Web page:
AD Editorial Round Up: Architecture in America Today

A Rebar project, the VIctory Garden replaced San Francisco’s Civic Space with a temporary farm. Via Afasia.

Seeing as it’s the 4th of July, we thought we would take a moment to reflect on the state of Architecture in our country today. Where are we? What’s important to us now, July 4th, 2012? And what does the future look like?

Undoubtedly, the Architecture profession is still hurting from the Recession. Thousands remain unemployed and, as Andrew Maynard pointed out in his popular Work/Life/Work Balance, those who are employed are overworked and undervalued. However, there are some glimmers of hope: in After the Meltdown, we discussed the inevitable rise of Public-Interest Design and the opportunities it will offer; in a guest post, Steve Sanderson of CASE championed the diversification & expansion of the architecture profession, which will better prepare architects for the realities of our Post-Meltdown economy.

As for Architecture today, there has been a rise in community-oriented projects that seek to better the quality of life in our fast-growing cities – from Productive Landscapes (which we explored at length in our Urban Agriculture Series) to Reclaimed Parks, a la the High Line and Low Line. While Green Design is of course on the rise, we discussed the boons & pitfalls of  following LEED to the letter. We also took a look at the role technology will play in guiding urban design, wondering “Can you Crowdsource a City?” and “Can you replicate the magic of Silicon Valley?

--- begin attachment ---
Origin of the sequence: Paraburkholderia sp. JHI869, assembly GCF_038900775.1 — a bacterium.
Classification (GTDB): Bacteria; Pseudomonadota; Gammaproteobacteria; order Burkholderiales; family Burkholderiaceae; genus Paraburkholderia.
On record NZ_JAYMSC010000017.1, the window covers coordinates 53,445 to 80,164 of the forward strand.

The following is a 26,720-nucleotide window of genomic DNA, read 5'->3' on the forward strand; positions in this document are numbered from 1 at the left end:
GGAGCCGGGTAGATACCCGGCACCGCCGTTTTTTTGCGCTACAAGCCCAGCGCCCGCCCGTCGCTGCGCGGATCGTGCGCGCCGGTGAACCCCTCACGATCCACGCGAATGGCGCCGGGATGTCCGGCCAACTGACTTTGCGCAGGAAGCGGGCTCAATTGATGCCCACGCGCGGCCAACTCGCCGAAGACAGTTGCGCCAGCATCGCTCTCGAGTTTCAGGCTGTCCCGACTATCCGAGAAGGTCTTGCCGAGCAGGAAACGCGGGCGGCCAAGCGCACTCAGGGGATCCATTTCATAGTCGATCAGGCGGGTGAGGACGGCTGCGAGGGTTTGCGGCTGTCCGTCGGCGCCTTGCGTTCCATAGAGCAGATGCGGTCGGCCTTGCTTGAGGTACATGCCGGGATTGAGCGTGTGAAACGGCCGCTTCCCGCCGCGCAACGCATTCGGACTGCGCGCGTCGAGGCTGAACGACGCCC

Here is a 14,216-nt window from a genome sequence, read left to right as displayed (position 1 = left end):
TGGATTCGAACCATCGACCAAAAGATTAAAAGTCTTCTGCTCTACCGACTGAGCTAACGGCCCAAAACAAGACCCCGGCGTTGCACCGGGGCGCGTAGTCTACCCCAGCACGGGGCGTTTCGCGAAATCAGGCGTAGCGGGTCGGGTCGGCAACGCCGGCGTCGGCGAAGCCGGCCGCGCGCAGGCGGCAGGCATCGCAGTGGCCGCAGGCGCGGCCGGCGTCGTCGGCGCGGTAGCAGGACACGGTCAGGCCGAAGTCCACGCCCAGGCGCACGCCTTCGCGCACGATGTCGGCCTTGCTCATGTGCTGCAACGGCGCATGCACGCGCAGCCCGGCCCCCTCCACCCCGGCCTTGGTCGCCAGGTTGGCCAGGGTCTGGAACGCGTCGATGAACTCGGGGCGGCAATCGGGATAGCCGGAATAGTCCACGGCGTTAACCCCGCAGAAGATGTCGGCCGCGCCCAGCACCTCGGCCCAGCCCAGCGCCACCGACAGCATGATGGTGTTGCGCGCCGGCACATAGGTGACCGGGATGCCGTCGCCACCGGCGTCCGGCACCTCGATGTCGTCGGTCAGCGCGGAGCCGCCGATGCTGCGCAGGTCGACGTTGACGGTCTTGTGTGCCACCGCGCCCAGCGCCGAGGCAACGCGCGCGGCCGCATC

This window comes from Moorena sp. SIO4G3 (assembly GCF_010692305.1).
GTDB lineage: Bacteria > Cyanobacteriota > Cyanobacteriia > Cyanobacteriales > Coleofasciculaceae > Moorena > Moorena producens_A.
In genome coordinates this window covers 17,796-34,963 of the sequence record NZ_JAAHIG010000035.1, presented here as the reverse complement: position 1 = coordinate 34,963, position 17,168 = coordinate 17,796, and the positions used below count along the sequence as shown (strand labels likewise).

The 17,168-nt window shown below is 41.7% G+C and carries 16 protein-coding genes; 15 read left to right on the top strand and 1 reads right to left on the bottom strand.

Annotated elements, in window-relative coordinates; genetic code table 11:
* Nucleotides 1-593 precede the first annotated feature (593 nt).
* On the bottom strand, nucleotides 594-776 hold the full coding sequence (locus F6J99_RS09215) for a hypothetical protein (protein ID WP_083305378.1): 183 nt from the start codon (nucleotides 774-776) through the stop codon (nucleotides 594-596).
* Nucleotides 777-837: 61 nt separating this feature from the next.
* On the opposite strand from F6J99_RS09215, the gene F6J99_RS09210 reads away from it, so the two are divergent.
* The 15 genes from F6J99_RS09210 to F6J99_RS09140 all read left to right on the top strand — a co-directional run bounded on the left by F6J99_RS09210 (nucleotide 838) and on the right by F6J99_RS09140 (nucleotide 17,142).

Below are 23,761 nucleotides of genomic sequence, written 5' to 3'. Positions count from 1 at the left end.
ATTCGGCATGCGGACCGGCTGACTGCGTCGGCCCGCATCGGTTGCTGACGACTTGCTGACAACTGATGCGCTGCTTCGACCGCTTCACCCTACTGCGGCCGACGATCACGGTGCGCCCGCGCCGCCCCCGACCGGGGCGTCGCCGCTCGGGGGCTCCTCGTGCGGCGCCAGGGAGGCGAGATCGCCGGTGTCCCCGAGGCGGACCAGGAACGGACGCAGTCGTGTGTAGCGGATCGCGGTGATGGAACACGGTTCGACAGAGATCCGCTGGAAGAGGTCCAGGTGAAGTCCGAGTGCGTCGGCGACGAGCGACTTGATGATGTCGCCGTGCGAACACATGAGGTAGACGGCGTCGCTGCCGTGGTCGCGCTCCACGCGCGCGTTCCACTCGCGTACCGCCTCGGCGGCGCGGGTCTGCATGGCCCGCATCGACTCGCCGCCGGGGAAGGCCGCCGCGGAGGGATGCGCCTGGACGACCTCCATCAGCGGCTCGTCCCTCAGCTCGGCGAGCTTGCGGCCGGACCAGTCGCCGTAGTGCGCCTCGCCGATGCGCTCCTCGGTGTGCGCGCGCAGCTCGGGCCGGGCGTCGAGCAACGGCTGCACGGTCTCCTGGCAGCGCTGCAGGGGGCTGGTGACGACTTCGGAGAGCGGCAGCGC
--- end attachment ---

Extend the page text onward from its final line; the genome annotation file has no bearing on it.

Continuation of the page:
Despite the economic struggle, Architects are expanding their definition of architecture and coming up with innovative solutions for a more sustainable, responsible future.

       

 

Cite: Quirk, Vanessa. "AD Editorial Round Up: Architecture in America Today" 04 Jul 2012. ArchDaily. Accessed 22 Nov 2014. <http://www.archdaily.com/?p=251500>